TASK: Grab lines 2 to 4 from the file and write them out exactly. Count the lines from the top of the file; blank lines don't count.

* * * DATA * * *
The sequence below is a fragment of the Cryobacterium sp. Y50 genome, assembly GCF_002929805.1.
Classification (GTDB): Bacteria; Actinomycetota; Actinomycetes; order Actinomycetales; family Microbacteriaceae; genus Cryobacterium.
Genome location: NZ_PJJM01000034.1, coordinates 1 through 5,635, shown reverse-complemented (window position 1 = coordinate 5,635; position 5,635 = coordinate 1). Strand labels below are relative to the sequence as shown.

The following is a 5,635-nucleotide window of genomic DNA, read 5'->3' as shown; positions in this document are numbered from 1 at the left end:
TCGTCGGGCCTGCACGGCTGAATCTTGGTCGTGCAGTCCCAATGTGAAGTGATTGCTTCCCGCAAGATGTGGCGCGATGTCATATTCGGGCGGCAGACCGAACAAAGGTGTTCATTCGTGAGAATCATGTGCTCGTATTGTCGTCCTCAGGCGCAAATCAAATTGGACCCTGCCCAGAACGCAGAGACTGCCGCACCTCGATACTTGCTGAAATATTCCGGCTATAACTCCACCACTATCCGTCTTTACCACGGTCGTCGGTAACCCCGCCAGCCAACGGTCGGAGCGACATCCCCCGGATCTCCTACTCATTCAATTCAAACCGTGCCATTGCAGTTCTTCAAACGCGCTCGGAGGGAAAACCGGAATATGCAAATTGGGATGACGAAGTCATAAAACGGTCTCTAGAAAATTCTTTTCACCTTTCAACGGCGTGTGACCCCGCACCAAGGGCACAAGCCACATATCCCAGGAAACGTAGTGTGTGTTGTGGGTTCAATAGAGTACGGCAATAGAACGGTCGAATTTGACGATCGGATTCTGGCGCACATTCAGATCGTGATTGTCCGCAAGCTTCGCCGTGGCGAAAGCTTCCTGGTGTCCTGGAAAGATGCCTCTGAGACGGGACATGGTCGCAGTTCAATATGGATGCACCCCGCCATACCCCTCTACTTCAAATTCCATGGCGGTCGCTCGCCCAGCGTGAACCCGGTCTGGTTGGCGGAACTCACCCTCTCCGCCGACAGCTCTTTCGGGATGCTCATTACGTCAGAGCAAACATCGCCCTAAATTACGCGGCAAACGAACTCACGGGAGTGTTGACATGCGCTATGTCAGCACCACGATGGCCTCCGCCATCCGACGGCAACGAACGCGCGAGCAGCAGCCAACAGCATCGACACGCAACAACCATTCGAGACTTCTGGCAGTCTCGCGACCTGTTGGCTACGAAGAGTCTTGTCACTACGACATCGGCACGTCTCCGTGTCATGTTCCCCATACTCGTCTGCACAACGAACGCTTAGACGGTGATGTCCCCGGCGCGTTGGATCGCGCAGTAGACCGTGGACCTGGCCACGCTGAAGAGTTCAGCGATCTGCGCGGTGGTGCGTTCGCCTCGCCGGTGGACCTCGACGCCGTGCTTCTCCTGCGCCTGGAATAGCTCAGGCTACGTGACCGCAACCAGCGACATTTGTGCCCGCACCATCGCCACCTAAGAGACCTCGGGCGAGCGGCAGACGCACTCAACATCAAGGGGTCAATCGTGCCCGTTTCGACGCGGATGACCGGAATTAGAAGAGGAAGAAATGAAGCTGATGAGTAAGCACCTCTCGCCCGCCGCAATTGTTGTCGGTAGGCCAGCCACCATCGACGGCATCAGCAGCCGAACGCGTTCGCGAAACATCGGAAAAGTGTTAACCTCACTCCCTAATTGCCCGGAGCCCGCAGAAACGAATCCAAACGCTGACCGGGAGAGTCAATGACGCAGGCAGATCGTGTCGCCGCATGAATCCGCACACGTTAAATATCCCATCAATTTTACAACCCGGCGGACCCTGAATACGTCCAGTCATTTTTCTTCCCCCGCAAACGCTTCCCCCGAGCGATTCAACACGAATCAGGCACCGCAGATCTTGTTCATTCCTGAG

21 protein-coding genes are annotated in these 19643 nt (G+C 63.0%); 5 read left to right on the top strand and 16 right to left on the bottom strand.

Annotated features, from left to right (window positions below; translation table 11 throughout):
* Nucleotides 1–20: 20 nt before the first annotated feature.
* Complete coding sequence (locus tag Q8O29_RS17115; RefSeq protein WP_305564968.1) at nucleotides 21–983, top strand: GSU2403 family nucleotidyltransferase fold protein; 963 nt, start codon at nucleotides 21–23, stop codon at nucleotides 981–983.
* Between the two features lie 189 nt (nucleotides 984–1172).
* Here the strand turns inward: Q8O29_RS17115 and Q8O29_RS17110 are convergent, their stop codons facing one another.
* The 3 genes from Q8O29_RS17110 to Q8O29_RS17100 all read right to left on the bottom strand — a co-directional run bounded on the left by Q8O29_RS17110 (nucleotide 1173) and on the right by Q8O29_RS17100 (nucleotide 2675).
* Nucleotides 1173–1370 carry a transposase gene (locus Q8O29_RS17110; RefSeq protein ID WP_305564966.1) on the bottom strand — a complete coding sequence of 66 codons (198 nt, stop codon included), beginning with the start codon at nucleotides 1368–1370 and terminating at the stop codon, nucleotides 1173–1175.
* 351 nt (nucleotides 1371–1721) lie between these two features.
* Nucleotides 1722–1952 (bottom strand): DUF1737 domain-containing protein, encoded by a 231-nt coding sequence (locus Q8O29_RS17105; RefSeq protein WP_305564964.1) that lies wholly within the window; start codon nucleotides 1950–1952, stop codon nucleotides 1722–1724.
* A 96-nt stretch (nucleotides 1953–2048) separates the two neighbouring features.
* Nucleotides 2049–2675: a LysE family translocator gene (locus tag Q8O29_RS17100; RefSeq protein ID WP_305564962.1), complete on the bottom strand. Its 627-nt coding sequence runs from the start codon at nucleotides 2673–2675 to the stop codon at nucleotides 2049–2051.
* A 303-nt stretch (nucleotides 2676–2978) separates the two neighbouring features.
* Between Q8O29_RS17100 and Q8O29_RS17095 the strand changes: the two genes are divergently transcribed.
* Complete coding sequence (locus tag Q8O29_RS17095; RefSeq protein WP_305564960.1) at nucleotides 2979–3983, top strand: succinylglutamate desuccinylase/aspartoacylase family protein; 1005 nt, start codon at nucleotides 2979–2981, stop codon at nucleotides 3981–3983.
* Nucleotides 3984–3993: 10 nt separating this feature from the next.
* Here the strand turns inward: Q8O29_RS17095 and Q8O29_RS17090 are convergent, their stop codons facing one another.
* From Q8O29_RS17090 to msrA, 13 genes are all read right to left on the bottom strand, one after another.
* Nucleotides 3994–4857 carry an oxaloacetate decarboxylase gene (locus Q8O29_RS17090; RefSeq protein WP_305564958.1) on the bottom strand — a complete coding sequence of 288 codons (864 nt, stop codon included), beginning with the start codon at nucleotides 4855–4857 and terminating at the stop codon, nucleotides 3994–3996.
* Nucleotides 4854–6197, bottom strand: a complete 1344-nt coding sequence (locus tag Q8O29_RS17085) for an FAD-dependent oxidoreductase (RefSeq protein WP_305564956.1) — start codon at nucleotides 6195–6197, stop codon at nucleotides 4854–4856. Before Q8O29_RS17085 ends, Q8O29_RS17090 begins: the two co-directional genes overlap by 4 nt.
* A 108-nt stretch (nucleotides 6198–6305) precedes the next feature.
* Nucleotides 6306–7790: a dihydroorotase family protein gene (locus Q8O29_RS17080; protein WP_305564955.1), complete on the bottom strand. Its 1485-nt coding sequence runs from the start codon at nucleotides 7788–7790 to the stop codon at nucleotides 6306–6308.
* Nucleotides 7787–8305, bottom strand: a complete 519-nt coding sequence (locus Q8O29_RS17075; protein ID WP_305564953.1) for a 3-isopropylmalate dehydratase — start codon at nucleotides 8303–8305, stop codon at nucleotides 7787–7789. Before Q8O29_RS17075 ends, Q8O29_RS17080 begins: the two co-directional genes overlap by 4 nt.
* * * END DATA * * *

Classification (GTDB): Bacteria; Actinomycetota; Actinomycetes; order Actinomycetales; family Microbacteriaceae; genus Cryobacterium.
Genome location: NZ_PJJM01000034.1, coordinates 1 through 5,635, shown reverse-complemented (window position 1 = coordinate 5,635; position 5,635 = coordinate 1). Strand labels below are relative to the sequence as shown.

The following is a 5,635-nucleotide window of genomic DNA, read 5'->3' as shown; positions in this document are numbered from 1 at the left end: